Next, a word about best friends. Most of us long for a best friend (although there are a few personality types that seem to not need them)…Henry Adams said, “One friend in a lifetime is much, two are many, three are hardly possible.” Soooo true! One of the favorite lessons I have learned is that life is cyclical. You will go through cycles with friends. There are so many people that I have been close to over the years that I am not close to now…many people come into your life for a season. Very few are going to be around for the duration! Geography, life changes, personal changes – these all affect our friendships! I have learned to be very grateful in the moment for friends – and not to cling too tightly to them – or take it for granted that we will always be close! I treasure the memories I have with all those I have been close to…I have moments of nostalgia when I remember the comfort of those friendships…but I cannot turn the clock back or change the circumstances that cause us to not be close today…it’s just life! I nurture my friendships and don’t let them go lightly. It saddens me when I see a friendship going through a change, but in most cases, I am powerless to change the forces at work. I am totally grateful for the friendships that have remained strong through the years – but I could probably count them on one hand….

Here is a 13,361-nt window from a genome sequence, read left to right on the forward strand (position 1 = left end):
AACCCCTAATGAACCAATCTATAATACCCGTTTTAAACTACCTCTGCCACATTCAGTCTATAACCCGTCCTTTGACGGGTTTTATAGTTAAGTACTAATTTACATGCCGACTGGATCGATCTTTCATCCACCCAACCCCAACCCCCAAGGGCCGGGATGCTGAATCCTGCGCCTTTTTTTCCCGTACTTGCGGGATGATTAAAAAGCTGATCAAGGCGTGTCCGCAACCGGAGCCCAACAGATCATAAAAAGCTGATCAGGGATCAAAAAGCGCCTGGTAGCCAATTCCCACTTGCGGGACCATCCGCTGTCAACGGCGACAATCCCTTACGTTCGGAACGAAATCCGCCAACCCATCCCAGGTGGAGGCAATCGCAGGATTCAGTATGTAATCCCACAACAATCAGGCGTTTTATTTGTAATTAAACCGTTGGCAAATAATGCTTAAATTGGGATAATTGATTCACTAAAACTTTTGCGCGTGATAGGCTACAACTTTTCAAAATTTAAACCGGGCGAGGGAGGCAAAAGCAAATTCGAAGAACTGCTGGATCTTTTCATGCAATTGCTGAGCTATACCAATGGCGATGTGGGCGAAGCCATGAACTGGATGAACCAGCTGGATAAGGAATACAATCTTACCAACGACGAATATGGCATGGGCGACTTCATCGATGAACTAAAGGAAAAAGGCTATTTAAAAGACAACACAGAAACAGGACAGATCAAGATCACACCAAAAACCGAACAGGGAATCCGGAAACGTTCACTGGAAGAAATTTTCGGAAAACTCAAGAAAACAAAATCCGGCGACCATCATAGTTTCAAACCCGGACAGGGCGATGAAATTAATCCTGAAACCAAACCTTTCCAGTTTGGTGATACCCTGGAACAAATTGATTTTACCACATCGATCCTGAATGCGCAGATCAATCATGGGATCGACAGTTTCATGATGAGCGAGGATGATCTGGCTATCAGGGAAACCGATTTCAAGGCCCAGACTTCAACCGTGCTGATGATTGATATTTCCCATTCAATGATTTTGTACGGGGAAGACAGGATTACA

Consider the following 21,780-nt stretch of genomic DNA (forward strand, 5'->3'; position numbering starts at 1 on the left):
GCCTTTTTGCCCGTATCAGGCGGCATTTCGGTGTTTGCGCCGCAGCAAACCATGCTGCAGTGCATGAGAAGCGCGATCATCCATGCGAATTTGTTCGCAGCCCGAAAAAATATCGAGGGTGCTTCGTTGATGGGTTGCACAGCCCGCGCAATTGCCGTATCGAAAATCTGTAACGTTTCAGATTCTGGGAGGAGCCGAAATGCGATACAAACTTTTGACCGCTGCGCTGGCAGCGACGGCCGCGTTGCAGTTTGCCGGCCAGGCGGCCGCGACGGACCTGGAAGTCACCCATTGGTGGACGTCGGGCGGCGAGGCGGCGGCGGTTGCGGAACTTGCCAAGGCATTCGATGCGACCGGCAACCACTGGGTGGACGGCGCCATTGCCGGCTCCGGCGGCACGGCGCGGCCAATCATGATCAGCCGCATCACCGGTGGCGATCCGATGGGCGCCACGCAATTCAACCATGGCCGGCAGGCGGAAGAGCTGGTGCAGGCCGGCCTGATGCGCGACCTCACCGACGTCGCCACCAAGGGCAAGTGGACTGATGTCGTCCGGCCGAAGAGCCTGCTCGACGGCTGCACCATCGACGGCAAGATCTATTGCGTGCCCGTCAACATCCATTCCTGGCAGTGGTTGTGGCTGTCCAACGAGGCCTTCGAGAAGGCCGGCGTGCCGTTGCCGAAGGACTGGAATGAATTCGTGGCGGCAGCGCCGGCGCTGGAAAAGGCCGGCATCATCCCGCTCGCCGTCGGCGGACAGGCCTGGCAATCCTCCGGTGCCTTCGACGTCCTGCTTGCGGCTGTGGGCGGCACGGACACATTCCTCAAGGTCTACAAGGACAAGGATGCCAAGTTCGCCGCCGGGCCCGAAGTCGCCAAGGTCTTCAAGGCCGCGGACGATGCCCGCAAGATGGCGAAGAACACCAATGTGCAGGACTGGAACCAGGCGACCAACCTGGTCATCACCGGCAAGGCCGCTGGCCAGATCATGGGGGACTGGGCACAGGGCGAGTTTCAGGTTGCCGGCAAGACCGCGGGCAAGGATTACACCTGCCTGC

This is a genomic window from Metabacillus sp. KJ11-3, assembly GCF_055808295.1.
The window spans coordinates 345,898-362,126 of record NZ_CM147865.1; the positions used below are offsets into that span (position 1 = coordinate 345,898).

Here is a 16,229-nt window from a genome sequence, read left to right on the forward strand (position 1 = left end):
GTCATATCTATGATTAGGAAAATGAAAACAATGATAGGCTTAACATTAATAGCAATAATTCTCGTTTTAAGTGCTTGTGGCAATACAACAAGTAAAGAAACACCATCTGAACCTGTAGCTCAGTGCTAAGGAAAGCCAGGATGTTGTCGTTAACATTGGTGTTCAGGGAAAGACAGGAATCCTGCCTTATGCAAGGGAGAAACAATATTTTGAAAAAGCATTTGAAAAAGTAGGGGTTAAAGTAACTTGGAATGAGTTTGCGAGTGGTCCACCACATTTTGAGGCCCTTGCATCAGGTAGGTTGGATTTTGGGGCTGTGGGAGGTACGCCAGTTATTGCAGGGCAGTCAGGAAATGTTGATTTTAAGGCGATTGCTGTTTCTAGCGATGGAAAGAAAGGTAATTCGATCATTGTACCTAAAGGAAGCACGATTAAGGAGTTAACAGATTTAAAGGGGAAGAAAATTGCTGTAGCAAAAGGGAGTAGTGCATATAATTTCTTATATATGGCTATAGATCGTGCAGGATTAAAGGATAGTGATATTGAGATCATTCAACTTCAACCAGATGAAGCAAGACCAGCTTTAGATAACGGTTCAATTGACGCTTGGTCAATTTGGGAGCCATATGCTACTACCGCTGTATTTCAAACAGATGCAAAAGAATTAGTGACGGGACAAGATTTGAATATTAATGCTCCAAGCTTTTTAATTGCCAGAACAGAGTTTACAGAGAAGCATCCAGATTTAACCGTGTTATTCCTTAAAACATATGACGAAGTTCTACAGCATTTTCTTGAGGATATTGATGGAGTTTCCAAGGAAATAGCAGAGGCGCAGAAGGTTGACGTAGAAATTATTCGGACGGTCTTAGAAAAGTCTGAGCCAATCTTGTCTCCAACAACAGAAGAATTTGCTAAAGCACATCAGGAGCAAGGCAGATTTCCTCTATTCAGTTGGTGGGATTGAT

Another word: don’t put all your friendship eggs into one basket. I realize that we are busy people and we don’t have tons of time, but make sure you nurture people. Not just one person. Hedge your friendship bets. Trust me – if you are that needy, you may be overwhelming for an unsuspecting potential friend.
I feel like these epiphanies took me a while. Well into my 30s, to be honest. Which brings me to another point. If you are living far away from your family, one of the biggest mistakes you can make is to expect someone to fill that void. That is an unfair burden to place on someone who already has their own family. If serendipity brings someone into your life that you feel that close to, that is a tremendous blessing – but don’t turn that blessing into an expectation. Things may change! ( see above paragraph) When I learned to stop expecting people to be family to me, I was able to really nurture some friendships that have turned into an almost-family relationship. But I would never demand that from them…which brings me to my next point…